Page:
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American Indian Environmental Ethics: An Ojibwa Case Study by J. Baird Callicott, UNT professor of philosophy, and Michael P. Nelson, professor of philosophy and natural resources, University of Wisconsin, Stevens Point (Prentice Hall). This study of environmental ethics connects environmental theory with diverse stories from Ojibwa Indians. The authors begin with a treatment of environmental ethics and the problem of cultural relativism, and integrate the narratives of Ojibwa Indians on their relationship to the environment.

HIV & AIDS in Africa: Beyond Epidemiology edited by Ezekiel Kalipeni, associate professor of geography and African studies, University of Illinois at Urbana-Champaign; Susan Craddock, associate professor of women's studies, University of Minnesota; Joseph R. Oppong, UNT associate professor of geography; and Jayati Ghosh, associate professor of international business and interdisciplinary studies, Dominican University of California (Blackwell Publishing). The authors recognize that HIV transmission in sub-Saharan Africa is a complex phenomenon and emphasize that AIDS will not diminish in Africa until social, gender and economic inequities are addressed.

Community Wisdom 2: Tips, Ideas and Thoughts for Community Success by Maury Forman ('72) of Redmond, Wash., and Jim Mooney of Valparaiso, Ind. (Kendall/Hunt Publishing Co.). Practical advice in this guide for economic development professionals includes "If you want a kitten, start out asking for a horse" and "There is no reason why clothes must match." Forman, director of education and training for the Washington State Department of Community Trade and Economic Development, also co-wrote 2003's The 25 Immutable Rules of Successful Tourism with Roger Brooks of Olympia, Wash. Forman is a popular speaker and humorist.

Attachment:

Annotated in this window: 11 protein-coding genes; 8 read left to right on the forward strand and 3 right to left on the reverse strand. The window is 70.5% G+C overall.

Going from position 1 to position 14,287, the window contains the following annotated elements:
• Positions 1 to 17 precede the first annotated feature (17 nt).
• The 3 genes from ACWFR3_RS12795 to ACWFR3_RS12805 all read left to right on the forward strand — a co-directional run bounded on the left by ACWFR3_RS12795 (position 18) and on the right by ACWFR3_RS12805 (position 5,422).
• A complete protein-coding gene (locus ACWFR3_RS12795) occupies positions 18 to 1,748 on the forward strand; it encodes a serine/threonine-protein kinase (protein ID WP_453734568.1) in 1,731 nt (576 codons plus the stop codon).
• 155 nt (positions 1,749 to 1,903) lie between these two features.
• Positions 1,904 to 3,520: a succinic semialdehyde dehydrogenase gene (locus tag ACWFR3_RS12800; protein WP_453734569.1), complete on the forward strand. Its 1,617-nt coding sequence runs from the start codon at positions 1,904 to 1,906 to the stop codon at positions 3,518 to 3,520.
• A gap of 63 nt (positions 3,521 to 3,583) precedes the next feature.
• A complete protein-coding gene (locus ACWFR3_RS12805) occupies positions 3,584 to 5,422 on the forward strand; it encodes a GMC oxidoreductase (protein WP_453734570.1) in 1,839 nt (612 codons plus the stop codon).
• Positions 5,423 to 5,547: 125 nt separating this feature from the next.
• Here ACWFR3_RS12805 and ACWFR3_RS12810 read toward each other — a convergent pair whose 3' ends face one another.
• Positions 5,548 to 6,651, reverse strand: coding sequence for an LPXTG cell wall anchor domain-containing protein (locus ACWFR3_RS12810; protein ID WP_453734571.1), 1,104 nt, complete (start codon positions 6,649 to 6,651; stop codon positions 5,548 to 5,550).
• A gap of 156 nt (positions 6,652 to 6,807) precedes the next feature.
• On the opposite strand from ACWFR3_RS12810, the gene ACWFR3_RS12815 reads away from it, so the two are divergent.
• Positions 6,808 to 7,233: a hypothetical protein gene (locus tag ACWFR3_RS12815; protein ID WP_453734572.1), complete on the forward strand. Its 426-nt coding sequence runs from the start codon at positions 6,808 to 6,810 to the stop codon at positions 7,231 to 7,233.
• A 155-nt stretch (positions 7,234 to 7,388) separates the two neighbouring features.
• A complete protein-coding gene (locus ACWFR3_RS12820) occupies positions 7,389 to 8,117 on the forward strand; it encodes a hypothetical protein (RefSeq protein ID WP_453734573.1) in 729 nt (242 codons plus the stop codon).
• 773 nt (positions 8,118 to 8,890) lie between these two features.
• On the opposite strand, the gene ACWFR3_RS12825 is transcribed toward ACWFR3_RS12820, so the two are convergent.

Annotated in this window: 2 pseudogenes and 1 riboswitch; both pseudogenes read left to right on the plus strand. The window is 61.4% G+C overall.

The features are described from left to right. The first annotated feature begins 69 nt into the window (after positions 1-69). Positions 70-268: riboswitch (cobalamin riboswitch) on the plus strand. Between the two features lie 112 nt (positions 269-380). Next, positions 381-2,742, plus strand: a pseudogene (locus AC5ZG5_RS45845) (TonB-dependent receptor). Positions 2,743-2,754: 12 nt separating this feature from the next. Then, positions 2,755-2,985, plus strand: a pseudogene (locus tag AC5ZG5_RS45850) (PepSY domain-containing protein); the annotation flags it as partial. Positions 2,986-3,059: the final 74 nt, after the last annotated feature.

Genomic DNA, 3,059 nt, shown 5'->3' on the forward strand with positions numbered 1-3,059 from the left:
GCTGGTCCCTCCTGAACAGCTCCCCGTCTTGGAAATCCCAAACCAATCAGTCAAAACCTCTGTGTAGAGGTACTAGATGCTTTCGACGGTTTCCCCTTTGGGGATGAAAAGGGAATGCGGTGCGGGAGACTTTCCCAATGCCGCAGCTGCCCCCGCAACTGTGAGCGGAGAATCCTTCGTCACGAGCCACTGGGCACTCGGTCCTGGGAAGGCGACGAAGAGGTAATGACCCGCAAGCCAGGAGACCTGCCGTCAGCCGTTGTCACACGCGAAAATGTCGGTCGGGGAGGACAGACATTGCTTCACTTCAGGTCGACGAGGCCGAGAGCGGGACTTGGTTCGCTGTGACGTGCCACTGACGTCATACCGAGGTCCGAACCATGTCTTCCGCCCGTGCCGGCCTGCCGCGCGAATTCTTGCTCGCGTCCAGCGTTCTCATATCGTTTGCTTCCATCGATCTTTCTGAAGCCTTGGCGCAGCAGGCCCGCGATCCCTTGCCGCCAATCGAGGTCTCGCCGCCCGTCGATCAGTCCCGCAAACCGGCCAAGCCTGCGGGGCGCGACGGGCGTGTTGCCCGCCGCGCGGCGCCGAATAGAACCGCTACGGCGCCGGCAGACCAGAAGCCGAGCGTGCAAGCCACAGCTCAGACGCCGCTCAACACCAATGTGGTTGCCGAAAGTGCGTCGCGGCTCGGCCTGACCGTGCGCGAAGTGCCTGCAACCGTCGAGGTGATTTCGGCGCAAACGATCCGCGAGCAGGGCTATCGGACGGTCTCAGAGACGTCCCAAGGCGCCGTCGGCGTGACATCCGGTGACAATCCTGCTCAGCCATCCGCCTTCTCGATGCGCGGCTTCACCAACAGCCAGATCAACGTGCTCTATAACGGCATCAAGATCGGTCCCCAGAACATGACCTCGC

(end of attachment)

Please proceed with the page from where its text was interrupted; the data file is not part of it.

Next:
The Last Goodbye by Reed Arvin ('78) of Antioch, Tenn. (Harper Collins). Arvin's novel of moral dilemmas is centered around a struggling lawyer, a string of deaths, an immoral businessman and people who are willing to do the right thing. The story of a Southern lawyer drawn into a web of racism, business fraud and genetic research is set against the backdrop of the Atlanta opera.

Nigeria and the Politics of Unreason: A Study of the Obasanjo Regime
by Victor E. Dike ('89 M.S.) of Sacramento, Calif. (Adonis & Abbey Publishers). Dike, a regular contributor to debates on Nigeria, assesses the effect of the Obasanjo presidential regime on education, the economy, social infrastructures and security of life and property in Nigeria. He is an adjunct assistant professor at the National University's Sacramento campus and chief executive officer of the Centre for Social Justice and Human Development.

The Concise Guide to Copy Editing: Preparing Written Work for Readers by Paul LaRocque ('83 M.A.) of Arlington (Marion Street Press). LaRocque, a veteran journalist and educator, organized this guide to serve as both a training tool for copy editors and a quick reference for editors on deadline. He is also the author of Heads You Win: An Easy Guide to Better Headline and Caption Writing. His wife, Paula LaRocque, who did graduate work at North Texas, is the author of The Book on Writing and Championship Writing, also published by Marion Street Press.